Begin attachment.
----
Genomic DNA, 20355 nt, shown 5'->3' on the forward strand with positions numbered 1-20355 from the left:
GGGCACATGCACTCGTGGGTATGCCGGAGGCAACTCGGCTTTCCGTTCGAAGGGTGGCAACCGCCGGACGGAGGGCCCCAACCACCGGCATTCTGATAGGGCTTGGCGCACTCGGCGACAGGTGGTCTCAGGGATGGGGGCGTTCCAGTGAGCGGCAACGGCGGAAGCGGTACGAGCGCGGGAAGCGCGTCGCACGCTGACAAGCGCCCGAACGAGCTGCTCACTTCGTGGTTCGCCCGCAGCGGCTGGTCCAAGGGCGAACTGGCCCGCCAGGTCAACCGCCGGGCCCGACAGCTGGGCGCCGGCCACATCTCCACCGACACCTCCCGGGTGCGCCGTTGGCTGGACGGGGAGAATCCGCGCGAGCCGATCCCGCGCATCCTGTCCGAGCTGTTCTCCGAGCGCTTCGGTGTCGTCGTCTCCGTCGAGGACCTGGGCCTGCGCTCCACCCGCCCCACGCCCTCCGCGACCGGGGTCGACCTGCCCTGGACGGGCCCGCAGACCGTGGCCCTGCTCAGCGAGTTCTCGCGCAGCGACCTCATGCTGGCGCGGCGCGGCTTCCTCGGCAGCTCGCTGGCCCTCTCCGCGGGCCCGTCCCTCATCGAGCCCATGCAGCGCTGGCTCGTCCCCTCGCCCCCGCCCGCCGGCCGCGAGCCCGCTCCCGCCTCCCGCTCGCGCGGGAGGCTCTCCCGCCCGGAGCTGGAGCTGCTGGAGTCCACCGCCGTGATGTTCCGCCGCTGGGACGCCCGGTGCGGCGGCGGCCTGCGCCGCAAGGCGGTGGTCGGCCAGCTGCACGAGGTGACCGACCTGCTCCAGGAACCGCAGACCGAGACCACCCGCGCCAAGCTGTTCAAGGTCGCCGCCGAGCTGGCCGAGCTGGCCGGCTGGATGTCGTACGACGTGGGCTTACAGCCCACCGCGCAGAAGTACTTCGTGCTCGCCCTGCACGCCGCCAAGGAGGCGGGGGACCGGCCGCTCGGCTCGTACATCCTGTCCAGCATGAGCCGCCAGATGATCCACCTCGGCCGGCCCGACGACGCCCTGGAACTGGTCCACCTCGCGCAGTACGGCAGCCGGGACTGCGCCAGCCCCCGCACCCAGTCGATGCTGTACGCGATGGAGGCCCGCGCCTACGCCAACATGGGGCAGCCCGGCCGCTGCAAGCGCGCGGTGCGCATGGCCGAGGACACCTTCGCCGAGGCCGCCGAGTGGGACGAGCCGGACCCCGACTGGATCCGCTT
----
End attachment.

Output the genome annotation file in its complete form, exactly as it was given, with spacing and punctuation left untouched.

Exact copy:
Genomic DNA, 20355 nt, shown 5'->3' on the forward strand with positions numbered 1-20355 from the left:
GGGCACATGCACTCGTGGGTATGCCGGAGGCAACTCGGCTTTCCGTTCGAAGGGTGGCAACCGCCGGACGGAGGGCCCCAACCACCGGCATTCTGATAGGGCTTGGCGCACTCGGCGACAGGTGGTCTCAGGGATGGGGGCGTTCCAGTGAGCGGCAACGGCGGAAGCGGTACGAGCGCGGGAAGCGCGTCGCACGCTGACAAGCGCCCGAACGAGCTGCTCACTTCGTGGTTCGCCCGCAGCGGCTGGTCCAAGGGCGAACTGGCCCGCCAGGTCAACCGCCGGGCCCGACAGCTGGGCGCCGGCCACATCTCCACCGACACCTCCCGGGTGCGCCGTTGGCTGGACGGGGAGAATCCGCGCGAGCCGATCCCGCGCATCCTGTCCGAGCTGTTCTCCGAGCGCTTCGGTGTCGTCGTCTCCGTCGAGGACCTGGGCCTGCGCTCCACCCGCCCCACGCCCTCCGCGACCGGGGTCGACCTGCCCTGGACGGGCCCGCAGACCGTGGCCCTGCTCAGCGAGTTCTCGCGCAGCGACCTCATGCTGGCGCGGCGCGGCTTCCTCGGCAGCTCGCTGGCCCTCTCCGCGGGCCCGTCCCTCATCGAGCCCATGCAGCGCTGGCTCGTCCCCTCGCCCCCGCCCGCCGGCCGCGAGCCCGCTCCCGCCTCCCGCTCGCGCGGGAGGCTCTCCCGCCCGGAGCTGGAGCTGCTGGAGTCCACCGCCGTGATGTTCCGCCGCTGGGACGCCCGGTGCGGCGGCGGCCTGCGCCGCAAGGCGGTGGTCGGCCAGCTGCACGAGGTGACCGACCTGCTCCAGGAACCGCAGACCGAGACCACCCGCGCCAAGCTGTTCAAGGTCGCCGCCGAGCTGGCCGAGCTGGCCGGCTGGATGTCGTACGACGTGGGCTTACAGCCCACCGCGCAGAAGTACTTCGTGCTCGCCCTGCACGCCGCCAAGGAGGCGGGGGACCGGCCGCTCGGCTCGTACATCCTGTCCAGCATGAGCCGCCAGATGATCCACCTCGGCCGGCCCGACGACGCCCTGGAACTGGTCCACCTCGCGCAGTACGGCAGCCGGGACTGCGCCAGCCCCCGCACCCAGTCGATGCTGTACGCGATGGAGGCCCGCGCCTACGCCAACATGGGGCAGCCCGGCCGCTGCAAGCGCGCGGTGCGCATGGCCGAGGACACCTTCGCCGAGGCCGCCGAGTGGGACGAGCCGGACCCCGACTGGATCCGCTT